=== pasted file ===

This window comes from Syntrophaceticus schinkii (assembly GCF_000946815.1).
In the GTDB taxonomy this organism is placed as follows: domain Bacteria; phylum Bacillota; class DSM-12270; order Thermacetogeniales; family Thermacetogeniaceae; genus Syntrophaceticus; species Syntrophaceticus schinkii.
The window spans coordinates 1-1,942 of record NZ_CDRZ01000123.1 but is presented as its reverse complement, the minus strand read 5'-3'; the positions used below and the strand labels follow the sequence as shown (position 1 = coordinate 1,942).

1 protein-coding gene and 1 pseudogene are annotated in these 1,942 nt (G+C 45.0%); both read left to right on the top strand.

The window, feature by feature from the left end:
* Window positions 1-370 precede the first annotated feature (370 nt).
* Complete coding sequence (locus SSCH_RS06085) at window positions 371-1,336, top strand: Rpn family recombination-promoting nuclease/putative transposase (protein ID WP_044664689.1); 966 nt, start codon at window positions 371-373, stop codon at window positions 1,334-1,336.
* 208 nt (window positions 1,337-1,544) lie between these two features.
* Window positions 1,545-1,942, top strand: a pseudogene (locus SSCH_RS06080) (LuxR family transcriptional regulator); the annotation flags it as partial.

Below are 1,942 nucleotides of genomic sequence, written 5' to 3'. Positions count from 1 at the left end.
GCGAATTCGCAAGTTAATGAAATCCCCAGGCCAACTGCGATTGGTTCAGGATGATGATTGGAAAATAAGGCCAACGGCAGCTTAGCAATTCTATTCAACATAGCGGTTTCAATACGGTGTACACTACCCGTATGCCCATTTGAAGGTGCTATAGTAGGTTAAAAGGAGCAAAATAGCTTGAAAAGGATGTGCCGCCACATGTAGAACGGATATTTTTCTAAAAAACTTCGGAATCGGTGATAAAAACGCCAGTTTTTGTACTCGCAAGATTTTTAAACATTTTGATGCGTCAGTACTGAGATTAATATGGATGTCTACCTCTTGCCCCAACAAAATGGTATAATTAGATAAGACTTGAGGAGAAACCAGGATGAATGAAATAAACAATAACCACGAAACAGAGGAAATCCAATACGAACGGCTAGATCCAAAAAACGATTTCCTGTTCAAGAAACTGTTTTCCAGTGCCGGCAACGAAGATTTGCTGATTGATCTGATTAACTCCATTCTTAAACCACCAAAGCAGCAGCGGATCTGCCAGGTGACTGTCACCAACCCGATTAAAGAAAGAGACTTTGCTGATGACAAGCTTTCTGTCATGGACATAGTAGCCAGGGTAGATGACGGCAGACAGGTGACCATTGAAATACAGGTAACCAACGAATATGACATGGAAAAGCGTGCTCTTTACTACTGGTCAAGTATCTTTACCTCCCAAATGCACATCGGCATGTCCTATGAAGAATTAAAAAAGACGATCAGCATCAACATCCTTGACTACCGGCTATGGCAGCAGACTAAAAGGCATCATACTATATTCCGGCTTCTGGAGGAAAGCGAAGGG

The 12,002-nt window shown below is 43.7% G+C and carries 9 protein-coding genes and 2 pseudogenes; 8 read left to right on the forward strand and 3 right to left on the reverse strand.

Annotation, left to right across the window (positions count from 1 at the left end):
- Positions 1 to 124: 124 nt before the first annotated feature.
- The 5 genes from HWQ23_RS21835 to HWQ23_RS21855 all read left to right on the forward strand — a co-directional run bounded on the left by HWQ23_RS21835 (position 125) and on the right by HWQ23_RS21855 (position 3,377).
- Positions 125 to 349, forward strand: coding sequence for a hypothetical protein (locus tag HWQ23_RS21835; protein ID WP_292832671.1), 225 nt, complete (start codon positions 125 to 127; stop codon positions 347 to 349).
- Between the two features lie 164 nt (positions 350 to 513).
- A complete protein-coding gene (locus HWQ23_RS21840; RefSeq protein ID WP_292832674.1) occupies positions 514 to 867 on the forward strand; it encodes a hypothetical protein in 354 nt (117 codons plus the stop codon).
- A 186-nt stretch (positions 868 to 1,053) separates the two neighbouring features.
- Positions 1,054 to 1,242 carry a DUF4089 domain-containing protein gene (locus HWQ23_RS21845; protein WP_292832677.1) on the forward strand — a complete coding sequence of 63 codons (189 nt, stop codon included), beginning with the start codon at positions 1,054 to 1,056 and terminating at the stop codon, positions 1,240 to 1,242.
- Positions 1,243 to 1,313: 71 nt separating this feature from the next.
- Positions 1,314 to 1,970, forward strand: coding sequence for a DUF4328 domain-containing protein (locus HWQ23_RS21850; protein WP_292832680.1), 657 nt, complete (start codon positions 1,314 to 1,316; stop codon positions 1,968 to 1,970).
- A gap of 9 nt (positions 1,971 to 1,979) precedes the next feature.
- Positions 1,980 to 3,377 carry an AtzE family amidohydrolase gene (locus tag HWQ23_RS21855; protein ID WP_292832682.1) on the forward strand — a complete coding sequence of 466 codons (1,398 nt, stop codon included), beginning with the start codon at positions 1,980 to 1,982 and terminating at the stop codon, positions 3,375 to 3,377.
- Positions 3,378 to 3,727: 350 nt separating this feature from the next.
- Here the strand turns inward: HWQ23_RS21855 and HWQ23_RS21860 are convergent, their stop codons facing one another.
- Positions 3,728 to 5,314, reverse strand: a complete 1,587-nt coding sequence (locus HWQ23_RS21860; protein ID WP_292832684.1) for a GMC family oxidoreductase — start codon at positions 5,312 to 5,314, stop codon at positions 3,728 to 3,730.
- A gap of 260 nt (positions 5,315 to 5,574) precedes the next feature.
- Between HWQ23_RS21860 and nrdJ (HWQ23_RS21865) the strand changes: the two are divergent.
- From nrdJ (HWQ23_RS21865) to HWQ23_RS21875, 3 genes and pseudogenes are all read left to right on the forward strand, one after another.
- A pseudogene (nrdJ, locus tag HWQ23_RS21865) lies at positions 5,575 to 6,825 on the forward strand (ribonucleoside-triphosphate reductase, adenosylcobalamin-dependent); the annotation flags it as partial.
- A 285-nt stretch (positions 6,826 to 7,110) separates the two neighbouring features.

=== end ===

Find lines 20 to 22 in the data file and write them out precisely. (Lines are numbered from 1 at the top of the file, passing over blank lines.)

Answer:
- Positions 1,054 to 1,242 carry a DUF4089 domain-containing protein gene (locus HWQ23_RS21845; protein WP_292832677.1) on the forward strand — a complete coding sequence of 63 codons (189 nt, stop codon included), beginning with the start codon at positions 1,054 to 1,056 and terminating at the stop codon, positions 1,240 to 1,242.
- Positions 1,243 to 1,313: 71 nt separating this feature from the next.
- Positions 1,314 to 1,970, forward strand: coding sequence for a DUF4328 domain-containing protein (locus HWQ23_RS21850; protein WP_292832680.1), 657 nt, complete (start codon positions 1,314 to 1,316; stop codon positions 1,968 to 1,970).